By Andy Marmer, Austin Wallace, Christopher Dewing, Alex Russell, and Carrie Soukup
Editor’s Note: The following is a quick analysis. While the Quidditch Post’s editors did their best to ensure the accuracy of all stats and information, due to our desire to provide quick and timely information, some errors may have arisen. We apologize for any mistakes and will do our best to correct any incorrect information that is pointed out to us.
The Tuesday 11 days before a major tournament means one thing: pool draws. A favorable pool can be the springboard to Day Two glory, as it allows for easy wins, high point differentials, and a top seed entering the bracket. On the other hand, a difficult pool can be a death sentence that causes tough games, lower than-expected seeding, and of course the possibility of elimination. With USQ announcing the pool draw for US Quidditch Cup 10, we break down each pool, games, and fun facts on our way to identifying the 36 teams that will advance to bracket play.
- Texas Quidditch
- Ball State Cardinals
- University of California Los Angeles
- The University of North Carolina at Chapel Hill Quidditch
- RIT Dark Marks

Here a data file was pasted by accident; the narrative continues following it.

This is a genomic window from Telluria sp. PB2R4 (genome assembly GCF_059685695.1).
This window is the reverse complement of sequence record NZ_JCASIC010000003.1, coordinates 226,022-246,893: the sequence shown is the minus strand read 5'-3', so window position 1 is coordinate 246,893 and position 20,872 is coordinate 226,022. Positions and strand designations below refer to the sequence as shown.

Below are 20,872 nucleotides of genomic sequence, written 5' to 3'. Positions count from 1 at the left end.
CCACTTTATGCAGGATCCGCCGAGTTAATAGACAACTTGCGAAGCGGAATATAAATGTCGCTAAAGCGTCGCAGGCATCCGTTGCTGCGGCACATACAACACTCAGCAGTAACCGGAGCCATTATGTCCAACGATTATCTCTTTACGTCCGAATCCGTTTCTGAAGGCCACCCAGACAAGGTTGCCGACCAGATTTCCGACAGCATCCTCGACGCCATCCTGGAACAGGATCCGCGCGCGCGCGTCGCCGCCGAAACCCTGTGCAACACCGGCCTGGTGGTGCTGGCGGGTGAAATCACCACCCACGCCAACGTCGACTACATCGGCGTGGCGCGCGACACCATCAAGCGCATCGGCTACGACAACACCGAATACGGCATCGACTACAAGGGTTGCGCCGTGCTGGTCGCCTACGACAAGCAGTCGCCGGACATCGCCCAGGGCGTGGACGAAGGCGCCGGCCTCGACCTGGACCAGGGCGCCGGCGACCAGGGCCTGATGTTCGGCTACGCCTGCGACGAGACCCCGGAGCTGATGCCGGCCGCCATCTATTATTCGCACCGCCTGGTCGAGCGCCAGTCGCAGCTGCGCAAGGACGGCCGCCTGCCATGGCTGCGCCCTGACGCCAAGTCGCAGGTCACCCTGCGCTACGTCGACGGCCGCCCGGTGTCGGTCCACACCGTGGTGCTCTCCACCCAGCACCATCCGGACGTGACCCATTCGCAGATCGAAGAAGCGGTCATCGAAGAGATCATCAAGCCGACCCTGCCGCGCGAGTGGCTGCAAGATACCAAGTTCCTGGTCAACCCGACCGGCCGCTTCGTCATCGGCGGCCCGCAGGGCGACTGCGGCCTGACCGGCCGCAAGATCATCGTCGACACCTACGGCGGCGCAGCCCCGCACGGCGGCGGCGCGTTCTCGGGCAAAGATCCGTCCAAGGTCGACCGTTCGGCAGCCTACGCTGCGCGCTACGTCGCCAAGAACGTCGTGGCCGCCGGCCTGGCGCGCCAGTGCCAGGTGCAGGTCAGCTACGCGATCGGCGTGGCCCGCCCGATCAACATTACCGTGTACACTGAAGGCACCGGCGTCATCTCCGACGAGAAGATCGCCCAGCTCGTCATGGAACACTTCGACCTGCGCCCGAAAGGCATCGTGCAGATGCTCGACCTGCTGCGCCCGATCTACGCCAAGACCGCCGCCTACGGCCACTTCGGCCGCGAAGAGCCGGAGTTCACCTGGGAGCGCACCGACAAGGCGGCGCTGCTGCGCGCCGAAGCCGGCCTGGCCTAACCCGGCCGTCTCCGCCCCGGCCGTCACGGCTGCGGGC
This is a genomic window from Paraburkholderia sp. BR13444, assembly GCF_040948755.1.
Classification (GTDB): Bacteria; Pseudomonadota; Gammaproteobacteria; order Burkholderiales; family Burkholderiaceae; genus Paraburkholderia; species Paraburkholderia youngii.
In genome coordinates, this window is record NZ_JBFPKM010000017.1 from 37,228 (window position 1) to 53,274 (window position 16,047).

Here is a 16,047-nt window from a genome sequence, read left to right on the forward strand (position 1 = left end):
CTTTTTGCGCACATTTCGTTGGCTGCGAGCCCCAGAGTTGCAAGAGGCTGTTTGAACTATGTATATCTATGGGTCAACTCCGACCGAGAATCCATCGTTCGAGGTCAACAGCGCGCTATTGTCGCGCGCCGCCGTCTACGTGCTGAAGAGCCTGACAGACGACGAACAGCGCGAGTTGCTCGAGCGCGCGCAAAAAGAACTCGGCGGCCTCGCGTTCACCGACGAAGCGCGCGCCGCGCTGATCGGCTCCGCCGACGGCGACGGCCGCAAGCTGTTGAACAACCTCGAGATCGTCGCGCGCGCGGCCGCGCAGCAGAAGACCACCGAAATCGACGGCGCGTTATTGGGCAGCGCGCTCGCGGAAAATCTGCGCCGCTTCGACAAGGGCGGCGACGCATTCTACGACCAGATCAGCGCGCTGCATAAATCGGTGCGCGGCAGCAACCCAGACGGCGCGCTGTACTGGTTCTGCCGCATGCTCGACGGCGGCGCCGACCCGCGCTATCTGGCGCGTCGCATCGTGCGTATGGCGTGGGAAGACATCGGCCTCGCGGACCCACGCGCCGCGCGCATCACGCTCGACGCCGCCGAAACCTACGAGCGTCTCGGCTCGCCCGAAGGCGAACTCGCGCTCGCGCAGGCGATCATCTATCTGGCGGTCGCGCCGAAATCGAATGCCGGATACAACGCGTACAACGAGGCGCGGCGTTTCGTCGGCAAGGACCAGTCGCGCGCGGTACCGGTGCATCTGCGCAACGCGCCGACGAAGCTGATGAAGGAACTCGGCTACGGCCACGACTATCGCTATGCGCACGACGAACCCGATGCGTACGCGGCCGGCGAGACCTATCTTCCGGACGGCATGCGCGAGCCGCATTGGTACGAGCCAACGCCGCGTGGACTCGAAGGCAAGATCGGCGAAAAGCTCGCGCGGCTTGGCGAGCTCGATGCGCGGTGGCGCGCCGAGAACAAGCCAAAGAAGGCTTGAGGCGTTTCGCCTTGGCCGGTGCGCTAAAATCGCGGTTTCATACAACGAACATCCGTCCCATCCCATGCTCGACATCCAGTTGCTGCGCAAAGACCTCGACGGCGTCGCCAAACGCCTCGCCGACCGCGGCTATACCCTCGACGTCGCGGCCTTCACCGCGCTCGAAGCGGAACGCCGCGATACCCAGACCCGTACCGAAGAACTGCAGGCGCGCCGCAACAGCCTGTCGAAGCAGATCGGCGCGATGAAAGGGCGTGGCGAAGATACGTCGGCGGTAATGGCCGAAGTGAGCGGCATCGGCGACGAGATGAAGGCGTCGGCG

Right out of the gate, we have a pool that should create a lot of excitement and drama. Texas Quidditch, a three-time champion, saw its undefeated title run ended by the beating and seeking of the Ball State Cardinals. Both teams have lost arguably their best beaters from last season in Michael Duquette (Texas) and Tyler Walker (Ball State) to Lone Star Quidditch Club. Walker and star keeper Blake Fitzgerald, key to Ball State’s semifinal run last year, have both departed, but the team still has Team USA seeker Jason Bowling, who caught the snitch that ended the Texas dynasty last year. As both Ball State and Texas know, a good seeker can make a world of difference. Neither team seems likely to be troubled by any other in this pool. The University of California Los Angeles (UCLA), despite a 12-6 record, is 0-3 in SWIM range games decided by a snitch catch this season, and 5-6 against US Quidditch Cup qualifying teams. Against Texas and Ball State, two clearly superior teams, and the University of North Carolina at Chapel Hill Quidditch (UNC) squad, who will likely play them in range, this spells trouble for the Bruins. With an 18-10 record, UNC boasts an experienced squad, and with just two out of range losses has the ability to hang with any team it faces. While they may upset UCLA, the Tar Heels, only two years removed from a US Quidditch Cup quarterfinal berth, do not have the talent to hang with either Texas or Ball State. RIT, with just a 9-13 record, can be expected to go winless. Still, in the only matchup this season between teams in this pool, RIT narrowly fell to Ball State 80*-50.